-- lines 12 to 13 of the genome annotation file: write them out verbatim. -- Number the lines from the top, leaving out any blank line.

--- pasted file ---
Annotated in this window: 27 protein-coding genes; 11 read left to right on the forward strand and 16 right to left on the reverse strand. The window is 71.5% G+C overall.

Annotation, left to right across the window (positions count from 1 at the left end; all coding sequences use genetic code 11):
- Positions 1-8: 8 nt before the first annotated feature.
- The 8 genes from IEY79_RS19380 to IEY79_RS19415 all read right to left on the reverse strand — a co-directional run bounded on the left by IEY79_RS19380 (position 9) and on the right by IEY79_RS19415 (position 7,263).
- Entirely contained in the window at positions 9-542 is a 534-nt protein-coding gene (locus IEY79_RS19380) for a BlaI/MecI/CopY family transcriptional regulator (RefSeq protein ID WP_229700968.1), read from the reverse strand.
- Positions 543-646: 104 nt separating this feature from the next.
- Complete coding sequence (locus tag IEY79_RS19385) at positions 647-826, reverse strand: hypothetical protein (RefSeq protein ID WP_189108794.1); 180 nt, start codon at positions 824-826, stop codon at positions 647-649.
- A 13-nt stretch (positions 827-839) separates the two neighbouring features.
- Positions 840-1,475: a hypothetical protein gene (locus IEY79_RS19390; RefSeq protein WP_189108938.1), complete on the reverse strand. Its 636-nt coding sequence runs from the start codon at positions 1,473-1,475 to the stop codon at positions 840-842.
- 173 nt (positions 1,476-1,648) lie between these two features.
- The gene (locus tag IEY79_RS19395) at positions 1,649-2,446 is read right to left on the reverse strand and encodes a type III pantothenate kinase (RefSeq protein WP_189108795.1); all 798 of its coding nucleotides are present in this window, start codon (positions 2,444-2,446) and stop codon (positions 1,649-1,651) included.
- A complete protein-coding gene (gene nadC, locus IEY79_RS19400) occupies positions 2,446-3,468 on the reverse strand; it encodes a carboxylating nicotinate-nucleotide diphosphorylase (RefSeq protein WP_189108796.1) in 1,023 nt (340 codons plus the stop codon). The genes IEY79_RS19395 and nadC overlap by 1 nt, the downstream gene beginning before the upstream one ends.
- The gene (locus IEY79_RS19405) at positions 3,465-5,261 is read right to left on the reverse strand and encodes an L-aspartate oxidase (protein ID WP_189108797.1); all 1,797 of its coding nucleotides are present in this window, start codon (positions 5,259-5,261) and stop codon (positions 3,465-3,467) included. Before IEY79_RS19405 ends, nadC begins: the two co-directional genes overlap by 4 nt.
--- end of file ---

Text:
- A complete protein-coding gene (gene nadC, locus IEY79_RS19400) occupies positions 2,446-3,468 on the reverse strand; it encodes a carboxylating nicotinate-nucleotide diphosphorylase (RefSeq protein WP_189108796.1) in 1,023 nt (340 codons plus the stop codon). The genes IEY79_RS19395 and nadC overlap by 1 nt, the downstream gene beginning before the upstream one ends.
- The gene (locus IEY79_RS19405) at positions 3,465-5,261 is read right to left on the reverse strand and encodes an L-aspartate oxidase (protein ID WP_189108797.1); all 1,797 of its coding nucleotides are present in this window, start codon (positions 5,259-5,261) and stop codon (positions 3,465-3,467) included. Before IEY79_RS19405 ends, nadC begins: the two co-directional genes overlap by 4 nt.